College opens itself up for a day with the community

ANDREW PELLING has yet another good news story, as Croydon College celebrates its first community day on tomorrow

College Green, grafitti and all, will host Croydon College’s community day on Wednesday

It is time to party and to celebrate what Croydon College can offer.

With a self-confident disregard for the recent crisis in Croydon commerce, at Nestle, Bank of America and Allders, tomorrow Croydon College is to hold a community day out on College Green from 2pm to 7pm.

As I know from my time as a governor at Croydon College, its previous principal, Mariane Cavalli, did great things during her nine years in charge.

Her high-profile extended both to callers hearing her greeting on the college’s main exchange to the Bishop of Croydon Nick Baines talking of her “brave vision” in transforming the college. Her leadership was rated as “outstanding” by Ofsted. The college was able to take some students who joined without any English to being successful applicants to some of the country’s top universities.

Sadly, the Labour government later reduced the funding for English for Speakers of other Languages (ESOL). Indeed, constant chopping and changing in grants has cursed Croydon College, often leading to fractious relationships with the University and College Union (UCU) over sudden job losses.

Croydon College’s community-minded principal: Frances Wadsworth

When Cavalli left two years ago, and was replaced by Frances Wadsworth, the college had become somewhat disconnected from Croydon itself. Thus the new principal’s mission statement of “Inspiring our community through high-quality education and training” put an emphasis on reaching out more locally and serving Croydon’s needs.

Tomorrow’s Community Day seeks to underline that local link with the event open to residents, local businesses, pupils, students and parents. The college says that it is aiming through holding the day “to celebrate the effort to enhance community spirit by inviting Croydon to come together”.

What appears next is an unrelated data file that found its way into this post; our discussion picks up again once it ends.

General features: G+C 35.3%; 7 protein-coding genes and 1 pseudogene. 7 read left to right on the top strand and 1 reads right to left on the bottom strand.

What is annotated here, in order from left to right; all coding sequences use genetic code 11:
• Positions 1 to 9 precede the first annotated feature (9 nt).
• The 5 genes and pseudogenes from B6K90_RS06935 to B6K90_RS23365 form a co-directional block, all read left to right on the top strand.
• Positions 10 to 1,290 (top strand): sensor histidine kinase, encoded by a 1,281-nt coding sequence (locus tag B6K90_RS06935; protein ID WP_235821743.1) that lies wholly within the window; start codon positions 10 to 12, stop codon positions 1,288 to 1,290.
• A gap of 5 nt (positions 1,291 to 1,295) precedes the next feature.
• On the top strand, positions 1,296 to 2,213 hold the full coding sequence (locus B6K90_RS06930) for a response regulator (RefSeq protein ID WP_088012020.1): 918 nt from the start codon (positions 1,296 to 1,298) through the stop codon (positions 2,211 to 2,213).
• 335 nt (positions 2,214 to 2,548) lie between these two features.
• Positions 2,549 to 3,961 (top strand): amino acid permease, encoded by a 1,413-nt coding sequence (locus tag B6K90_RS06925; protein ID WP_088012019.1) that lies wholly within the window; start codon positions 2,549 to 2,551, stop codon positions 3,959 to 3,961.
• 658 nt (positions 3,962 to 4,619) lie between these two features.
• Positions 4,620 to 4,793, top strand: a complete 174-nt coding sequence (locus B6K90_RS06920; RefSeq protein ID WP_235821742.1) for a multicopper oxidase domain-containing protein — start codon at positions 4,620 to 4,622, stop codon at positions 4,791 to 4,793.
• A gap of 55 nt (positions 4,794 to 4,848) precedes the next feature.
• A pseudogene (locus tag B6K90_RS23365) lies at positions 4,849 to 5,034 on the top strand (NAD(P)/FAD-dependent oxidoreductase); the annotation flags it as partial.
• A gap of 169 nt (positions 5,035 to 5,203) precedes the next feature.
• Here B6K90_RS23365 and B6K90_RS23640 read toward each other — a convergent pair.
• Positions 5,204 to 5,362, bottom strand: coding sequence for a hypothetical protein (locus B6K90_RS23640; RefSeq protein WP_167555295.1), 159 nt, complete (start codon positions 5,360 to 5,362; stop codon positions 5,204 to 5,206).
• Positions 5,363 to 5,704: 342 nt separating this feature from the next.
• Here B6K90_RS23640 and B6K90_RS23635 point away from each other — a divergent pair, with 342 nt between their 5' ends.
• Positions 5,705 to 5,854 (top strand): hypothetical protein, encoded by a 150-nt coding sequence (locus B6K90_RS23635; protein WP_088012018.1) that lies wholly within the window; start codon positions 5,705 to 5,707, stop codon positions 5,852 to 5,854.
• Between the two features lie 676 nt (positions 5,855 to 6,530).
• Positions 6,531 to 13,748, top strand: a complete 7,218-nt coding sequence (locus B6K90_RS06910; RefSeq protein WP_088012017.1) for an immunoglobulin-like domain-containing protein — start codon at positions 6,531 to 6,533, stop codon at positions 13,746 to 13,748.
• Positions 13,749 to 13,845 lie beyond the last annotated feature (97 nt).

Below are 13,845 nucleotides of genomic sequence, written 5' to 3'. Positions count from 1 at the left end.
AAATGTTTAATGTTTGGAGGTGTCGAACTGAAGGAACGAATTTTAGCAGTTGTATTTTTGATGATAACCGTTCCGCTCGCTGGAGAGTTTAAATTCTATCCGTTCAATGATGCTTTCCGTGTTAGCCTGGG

It’s not as if the college always enjoys an easy relationship with the council on the other side of Croydon’s town centre motorway. The two institutions have been involved in some awkward face offs over the last 30 years. The council greatly resented losing control over the college as the government gradually took the place completely out of the ambit of local government. This loss of control has not, though, prevented the council from frustrating the college’s plans for re-development in each of the last three decades.

The latest example was the council’s refusal to allow a residential tower for students to be built on the site – despite granting planning permission for developers to build multi-million pound tower blocks elsewhere in central Croydon. The suspicion was that the planning refusal was a form of political gerrymandering, to prevent the college having hundreds of progressive young voters resident in the less-than-safe Conservative-held Fairfield ward.

The adverse impact of the stand-off between the council and the college can be seen in the venue of tomorrow’s BBQ and band performances. College Green remains a neglected, untouched, a slightly hostile space, and reminder of some of the failings of 1960s concreted public spaces.

Loose and missing paving stones on the walkways around College Green underline some of the drawbacks of its 1960s design

Fortunately the college’s new and rather expensive £35 million rotunda overlooking College Green has improved the outlook a little in its contrasting disco blue. The rotunda includes a state-of-the-art learning resource centre and a dedicated higher education library. This extension was formally opened by Mayor Boris conveniently just before the May elections.

Croydon College has an especial relevance in Croydon’s efforts to recover from its current crisis.

The college deals with 500 local employers. Ben Geeson, the college’s head of marketing and sales (yes, an educational institute in 2012 has to have a “head of marketing and sales”) reports that a lot of the training work is “bespoke” to the needs of local businesses, which is a marked improvement on some past government schemes which have often strait-jacketed training programmes into government funding stream needs, rather than the needs of business.

Organisations to be represented at the community day include the Ministry of Defence, the Metropolitan Police, Shooting Star Hospice, Croydon Voluntary Action, The Look at Me Project, Beanies, Croydon NHS, Victim Support, PHAB and Croydon Supplementary Education.

“It will be an excellent opportunity for members of the community to see what Croydon College has to offer,” Geeson said.

“Our bespoke schemes are of sufficient quality to fund themselves,” Geeson said.

The college’s marketing man also reports that the college gives advice to business on how to bid for government training monies. At the employee end, the college also helps with good life skills training and help for preparation for job applications.

Tomorrow’s community day will be about “job opportunities” said Geeson, with many private and public sector employers present who are covering the cost of the event.

Geeson played down his expectations of the number of attendees at the five-hour party. “I’d be glad with a thousand,” he said.

With the progress the college has made under its current and previous principals, the number will be much greater as Croydon College plays an important role in creating a skills base that will assist in the re-building of Croydon’s economy.

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